So the markets and the agencies instruct us to follow a cuts programme to reduce the deficit, and if we don't comply, like Portugal, they will reduce our rating, increase the cost of borrowing, and bring about an economic crisis. It makes you wonder who runs the country.

In fact, it's becoming clear who does run the country, and the answer seems to be the markets. In the case of both Ireland and Portugal, the democratic process seems unable to control the decisions being taken. It has recently been revealed that when Ireland took the massive decision in 2008 to guarantee the losses made by the banks, which propelled the country into this crisis, not only did the Irish people get no say in the decision, but neither did the Cabinet. More recently, the 2011 election offered no real choice on the EU bailout, with both main parties accepting the situation and disagreeing only on detail. The new administration is however seeking to renegotiate some of the terms of the deal.

In Portugal, the EU and the banks are keen to tie down the decisions even tighter. They are demanding that the political parties agree a package of cuts even harsher than the one recently rejected. The Guardian reports that The Portuguese will need to embark on "ambitious fiscal adjustment to restore fiscal sustainability", "an ambitious privatisation programme" as well as labour market reform and policies combating "macro-economic imbalances", and disburse state aid to keep the banking sector "liquid and solvent" – measures that should please the big European banks exposed in Portugal.

Crucially, they want this signed off before the election in June, precisely in order to deny the Portuguese people any say in the matter. Iceland is voting on whether to accept the debts being forced on the country, and of course this sort of vote is the last thing the financiers want to see. Better to get it agreed behind closed doors. Michael Hudson has written a good explanation of what is happening.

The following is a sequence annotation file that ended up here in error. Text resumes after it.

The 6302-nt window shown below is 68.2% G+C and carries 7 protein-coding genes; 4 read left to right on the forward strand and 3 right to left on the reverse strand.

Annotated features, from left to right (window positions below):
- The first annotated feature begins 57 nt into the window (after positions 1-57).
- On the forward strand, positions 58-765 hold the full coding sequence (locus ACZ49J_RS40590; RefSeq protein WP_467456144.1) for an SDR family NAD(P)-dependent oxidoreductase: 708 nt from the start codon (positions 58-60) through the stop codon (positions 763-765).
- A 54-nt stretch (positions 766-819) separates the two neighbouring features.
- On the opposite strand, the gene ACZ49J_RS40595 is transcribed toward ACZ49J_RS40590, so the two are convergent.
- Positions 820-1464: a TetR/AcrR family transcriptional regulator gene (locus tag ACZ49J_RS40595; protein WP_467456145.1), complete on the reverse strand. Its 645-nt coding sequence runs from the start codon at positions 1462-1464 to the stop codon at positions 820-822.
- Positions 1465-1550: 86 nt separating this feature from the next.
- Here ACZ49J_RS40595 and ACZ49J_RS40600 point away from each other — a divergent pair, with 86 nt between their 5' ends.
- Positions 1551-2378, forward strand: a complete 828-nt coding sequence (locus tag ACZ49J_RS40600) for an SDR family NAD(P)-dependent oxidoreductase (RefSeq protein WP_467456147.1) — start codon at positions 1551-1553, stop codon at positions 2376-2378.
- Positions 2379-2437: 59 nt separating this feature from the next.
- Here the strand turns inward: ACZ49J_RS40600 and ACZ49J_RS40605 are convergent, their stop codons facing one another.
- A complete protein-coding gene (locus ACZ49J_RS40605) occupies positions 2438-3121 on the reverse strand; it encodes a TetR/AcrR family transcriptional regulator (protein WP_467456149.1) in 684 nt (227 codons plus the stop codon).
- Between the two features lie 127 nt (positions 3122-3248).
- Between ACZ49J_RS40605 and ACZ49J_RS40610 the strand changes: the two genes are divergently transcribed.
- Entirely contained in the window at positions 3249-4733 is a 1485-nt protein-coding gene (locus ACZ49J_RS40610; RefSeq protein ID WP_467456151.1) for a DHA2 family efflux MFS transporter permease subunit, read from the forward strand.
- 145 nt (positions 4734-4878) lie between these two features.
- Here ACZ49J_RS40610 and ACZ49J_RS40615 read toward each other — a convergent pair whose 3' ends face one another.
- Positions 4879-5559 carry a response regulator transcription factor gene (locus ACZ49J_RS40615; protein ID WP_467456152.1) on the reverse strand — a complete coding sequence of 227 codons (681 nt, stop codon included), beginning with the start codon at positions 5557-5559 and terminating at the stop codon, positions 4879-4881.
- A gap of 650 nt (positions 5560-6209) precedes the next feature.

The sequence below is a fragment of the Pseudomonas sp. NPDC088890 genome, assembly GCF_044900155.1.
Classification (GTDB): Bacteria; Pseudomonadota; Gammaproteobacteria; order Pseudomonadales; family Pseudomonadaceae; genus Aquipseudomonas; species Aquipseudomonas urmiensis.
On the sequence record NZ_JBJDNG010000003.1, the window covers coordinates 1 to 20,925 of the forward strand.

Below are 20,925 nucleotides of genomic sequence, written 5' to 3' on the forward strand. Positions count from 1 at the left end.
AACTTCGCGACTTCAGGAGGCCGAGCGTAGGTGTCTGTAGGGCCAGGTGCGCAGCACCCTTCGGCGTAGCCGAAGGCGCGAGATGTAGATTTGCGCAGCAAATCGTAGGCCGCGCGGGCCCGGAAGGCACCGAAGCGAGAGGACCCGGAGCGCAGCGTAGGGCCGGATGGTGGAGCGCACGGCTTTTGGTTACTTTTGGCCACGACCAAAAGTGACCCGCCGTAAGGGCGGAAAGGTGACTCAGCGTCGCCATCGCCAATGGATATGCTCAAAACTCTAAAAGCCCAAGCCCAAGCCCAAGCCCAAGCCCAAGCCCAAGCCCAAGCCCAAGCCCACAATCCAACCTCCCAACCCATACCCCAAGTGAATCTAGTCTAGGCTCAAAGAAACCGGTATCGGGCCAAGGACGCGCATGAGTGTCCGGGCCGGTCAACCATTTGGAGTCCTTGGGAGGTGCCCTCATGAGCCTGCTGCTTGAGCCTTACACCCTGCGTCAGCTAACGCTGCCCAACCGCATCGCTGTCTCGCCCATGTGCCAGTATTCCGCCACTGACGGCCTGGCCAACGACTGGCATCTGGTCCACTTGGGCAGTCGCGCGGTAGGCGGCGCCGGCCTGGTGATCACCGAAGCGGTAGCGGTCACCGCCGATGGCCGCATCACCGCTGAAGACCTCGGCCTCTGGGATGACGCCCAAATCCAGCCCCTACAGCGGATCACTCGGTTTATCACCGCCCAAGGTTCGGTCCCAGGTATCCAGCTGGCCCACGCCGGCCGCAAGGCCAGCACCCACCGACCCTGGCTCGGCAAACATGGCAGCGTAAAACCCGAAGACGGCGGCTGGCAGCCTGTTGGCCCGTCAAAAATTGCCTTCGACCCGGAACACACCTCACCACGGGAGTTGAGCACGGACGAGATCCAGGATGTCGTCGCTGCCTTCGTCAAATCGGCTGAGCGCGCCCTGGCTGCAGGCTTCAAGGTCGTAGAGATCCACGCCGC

So, we come back to George Osborne's argument, uncritically repeated by the media, that we have to accept the austerity package because otherwise the markets will punish us and bring about economic collapse by not lending us money, or ending only at unsustainable rates.

And it is here that we come to the central point which is never, ever, discussed in the media. We don't have to take out these loans at all. We are not dependent on being lent money by the markets. It is a convention, a policy, a course of action which we choose to take but need not.

When people borrow from banks, the banks don't actually have the money they lend - they simply create it as debt, out of nothing. The banks and the markets are very much in favour of this. They get interest payments as well as having the loan repaid, and if the debtor defaults, they can seize assets. In the case of countries, the equivalent is demanding privatisation programmes. So the banks are demanding that their losses be taken on by the public, and to pay for them there must be a programme of pay cuts, public spending cuts, and asset-stripping. It is the most astonishingly bare-faced and brazen attempt at theft that could be imagined.

Bill Mitchell has pointed out that in Australia, when the government was in surplus and was retiring large swathes of the national debt, the financial sector protested, because they were being deprived of risk-free returns and a safe haven for investments - so the government started issuing bonds again. This is not about financing public debts, more like a money-making scheme for the private sector.

The alternative to dependence on the bond markets is simple. Money can be issued by governments, or else by central banks - not issued as debt by private banks. That would mean that we could free ourselves from the absurd demands of the money markets and the ratings agencies, not force ourselves into hardship and recession in order to let them make profits at our expense.

The wider question then becomes reform of the money system. There is a growing number of people who are calling for an end to the current system. One MP, Michael Meacher, has now called for control of the money supply to be brought back under public control, and for the whole banking system to be radically reformed. This remains very much a minority voice. It is also a bigger discussion, beyond the scope of this article, but perhaps a subject for another time. In the meantime, don't expect to hear too much about it in the mainstream media.


Categories in which this article appears: Politics | Finance | Democracy | European Union |

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Comments (1)

1. FreergeOthesk25th July 2011 01:44


logically